Carswell asked for votes on the motion.  The vote was ten in favor of the motion and one abstention. The motion passed. 


There was an update on the status of VEC’s investigation into battery storage.  Hallquist explained the pros and cons of various kinds of battery technologies and noted that VEC is considering a hybrid approach to meet different needs.  There are two grants that we are working under.  There is a lot of activity and also a lot of moving parts at this point.  The strategic objective is to control peaks.

Regarding the investigation as status of broadband service in VEC’s territory, Hallquist has been doing further research and provided a status report as to the availability of broadband in VEC’s service territory.   A director encouraged management to consult with a New York state co-op which had implemented broadband and John Chambers, an expert who spoke at a recent NRECA meeting. 

Regarding utility scale storage, there was extensive discussion about the scope battery project that the Board asked management to investigate at the June board meeting.  Those minutes were reviewed and the direction of the battery research was confirmed.


Ad Hoc Committee chair Goggin passed out a report summarizing the findings of the ad hoc committee assigned to investigate an employee complaint about behavior of a Board member.

Bailey moved and Worth seconded to enter executive session to discuss a matter involving a VEC employee.  The Board entered into executive session at 3:13.

By unanimous consent the Board exited executive session at 3:50.

Carswell noted that after discussion, he would entertain a motion to accept the report of the ad hoc committee. 

Bailey moved and Ward seconded to accept the committee’s recommendations.

Carswell summarized the recommendations: that the governance committee should discuss and broaden the scope of board Policy B.13 to further define the Board’s interaction with management; that the communications committee review the merits of a longer term retention of Board meeting audio tapes; and that the Board engage in training on Robert’s Rules of Order.  He noted that the report concluded that there were some improprieties that took place at the Board level which the Board was taking steps to address.  

The motion passed by unanimous vote. 


Hallquist gave a presentation that summarized the results of our 2017 member survey.  Member satisfaction continues to be good.

Key drivers of member satisfaction for residential members are (1) cost and efficiency and (2) member service.  Other drivers are quality of electric service (reliability) and convenient and accurate bills and payments.  For commercial and industrial members, the key driver is member service, with less emphasis on cost and efficiency.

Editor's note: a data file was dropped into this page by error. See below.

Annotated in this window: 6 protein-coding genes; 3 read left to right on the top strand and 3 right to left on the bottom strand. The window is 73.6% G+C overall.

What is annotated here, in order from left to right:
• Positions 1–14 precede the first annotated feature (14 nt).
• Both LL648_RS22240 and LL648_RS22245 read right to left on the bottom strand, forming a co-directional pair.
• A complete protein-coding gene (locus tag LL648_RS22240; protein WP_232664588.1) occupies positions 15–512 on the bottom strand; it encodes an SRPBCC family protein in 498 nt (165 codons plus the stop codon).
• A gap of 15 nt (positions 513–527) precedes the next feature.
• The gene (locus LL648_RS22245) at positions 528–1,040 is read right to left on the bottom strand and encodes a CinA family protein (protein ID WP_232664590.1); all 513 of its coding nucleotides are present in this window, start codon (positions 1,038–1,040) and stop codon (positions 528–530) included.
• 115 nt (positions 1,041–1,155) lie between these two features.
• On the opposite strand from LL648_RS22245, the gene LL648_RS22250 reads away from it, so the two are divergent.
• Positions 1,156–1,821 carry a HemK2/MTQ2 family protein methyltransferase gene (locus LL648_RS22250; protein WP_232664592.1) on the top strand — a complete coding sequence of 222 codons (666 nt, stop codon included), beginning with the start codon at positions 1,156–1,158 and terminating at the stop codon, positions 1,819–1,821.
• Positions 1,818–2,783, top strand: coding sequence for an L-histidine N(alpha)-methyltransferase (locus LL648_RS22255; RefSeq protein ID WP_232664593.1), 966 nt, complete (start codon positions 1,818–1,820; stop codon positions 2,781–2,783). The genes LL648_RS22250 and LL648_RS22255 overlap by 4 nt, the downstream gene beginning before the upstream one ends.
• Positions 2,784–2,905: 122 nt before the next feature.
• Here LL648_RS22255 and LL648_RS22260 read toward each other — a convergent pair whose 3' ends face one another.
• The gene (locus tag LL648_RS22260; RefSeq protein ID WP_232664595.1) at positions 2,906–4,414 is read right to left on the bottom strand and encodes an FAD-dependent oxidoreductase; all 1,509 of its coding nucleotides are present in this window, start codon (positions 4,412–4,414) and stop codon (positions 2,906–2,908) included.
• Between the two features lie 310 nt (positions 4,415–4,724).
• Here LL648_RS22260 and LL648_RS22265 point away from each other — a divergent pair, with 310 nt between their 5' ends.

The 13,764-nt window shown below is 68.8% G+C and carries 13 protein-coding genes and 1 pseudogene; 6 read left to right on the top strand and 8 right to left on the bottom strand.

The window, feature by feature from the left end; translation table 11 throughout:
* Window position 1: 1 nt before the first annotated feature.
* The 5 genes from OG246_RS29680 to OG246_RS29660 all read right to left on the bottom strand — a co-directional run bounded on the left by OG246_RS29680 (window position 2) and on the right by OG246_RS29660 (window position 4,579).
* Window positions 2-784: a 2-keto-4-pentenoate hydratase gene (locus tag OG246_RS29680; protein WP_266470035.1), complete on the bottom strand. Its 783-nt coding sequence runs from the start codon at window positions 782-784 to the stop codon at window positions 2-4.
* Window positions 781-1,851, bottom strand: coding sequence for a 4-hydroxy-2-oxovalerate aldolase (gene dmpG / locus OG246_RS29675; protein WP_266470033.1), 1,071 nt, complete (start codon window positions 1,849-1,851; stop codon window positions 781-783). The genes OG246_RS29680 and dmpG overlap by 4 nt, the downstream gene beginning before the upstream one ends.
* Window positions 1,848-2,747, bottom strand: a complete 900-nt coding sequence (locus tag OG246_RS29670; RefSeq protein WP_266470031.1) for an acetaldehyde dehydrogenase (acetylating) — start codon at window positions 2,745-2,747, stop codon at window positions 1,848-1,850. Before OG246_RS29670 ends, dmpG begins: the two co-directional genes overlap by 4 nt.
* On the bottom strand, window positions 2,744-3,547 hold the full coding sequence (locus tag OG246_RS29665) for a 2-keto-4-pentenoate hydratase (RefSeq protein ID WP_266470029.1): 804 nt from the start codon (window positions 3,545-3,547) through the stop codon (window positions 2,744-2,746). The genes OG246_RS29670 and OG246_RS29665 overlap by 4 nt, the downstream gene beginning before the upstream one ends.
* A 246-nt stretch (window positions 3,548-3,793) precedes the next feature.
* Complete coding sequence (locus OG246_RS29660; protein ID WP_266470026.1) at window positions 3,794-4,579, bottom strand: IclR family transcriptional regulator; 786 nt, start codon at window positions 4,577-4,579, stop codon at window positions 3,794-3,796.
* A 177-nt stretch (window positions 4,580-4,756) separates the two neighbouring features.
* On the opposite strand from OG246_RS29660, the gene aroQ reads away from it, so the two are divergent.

Hallquist noted that her key take away points from the survey included the following:   

  • VEC members continue to favor solar power over other power sources.  64% of residential members and 60% of C&I members are willing to pay more for renewable sources.  An increasing number of members are willing to support a rate increase to meet state renewable mandates. 
  • VEC members are widely aware of Efficiency Vermont (EVT) and have found that EVT is beneficial.  Fifty-seven percent of residential members and sixty-two percent of commercial and industrial members are willing to pay about the same or more for EVT services. 
  • VEC’s demographics show that a majority is over age 55 and a significant number are either retired or unemployed.

There was discussion as to how VEC can use this data in our messaging and in strategic initiatives. 


This was deferred to a future Board meeting. 


Staff fielded numerous question as to the operational details included in their monthly reports.  Follow up items included:

  • Discuss with Encore the possibility of using the solar projects it is developing for VEC as locations for bee pollinators. 
  • Research whether VEC uses the pesticide Round Up and prepare talking points for directors to use when responding to members.

Brown noted that we need a Board resolution to update our pension documents to ensure that they remain compliant with any changes in governing regulations. 

Ward moved and Worth seconded to authorize the Secretary to sign the resolution, which is attached to these minutes. 

The motion passed by unanimous vote.


Goggin asked whether VEC has a winter assistance program like GMP’s.  Bursell noted that GMP’s is part of a low income program established as part of its acquisition of CVPS.  VEC offers assistance to members in working with the state-wide WARMTH program. 

Hallquist noted that she was tasked with doing a survey among directors as to the topic to be covered in fall training.  The leading response was equity management and Boardroom decision making.  Discussion ensued.

Maroni moved and Goggin seconded that we bring in a trainer to address conflicts of interest in the fall, if such training is available. If not, the fallback would be to do equity management and board decision making.

The motion passed by unanimous vote.


There being no further business before the meeting,

 Woodward moved and Worth seconded:

That the meeting be adjourned.

The motion carried unanimously.

The meeting adjourned.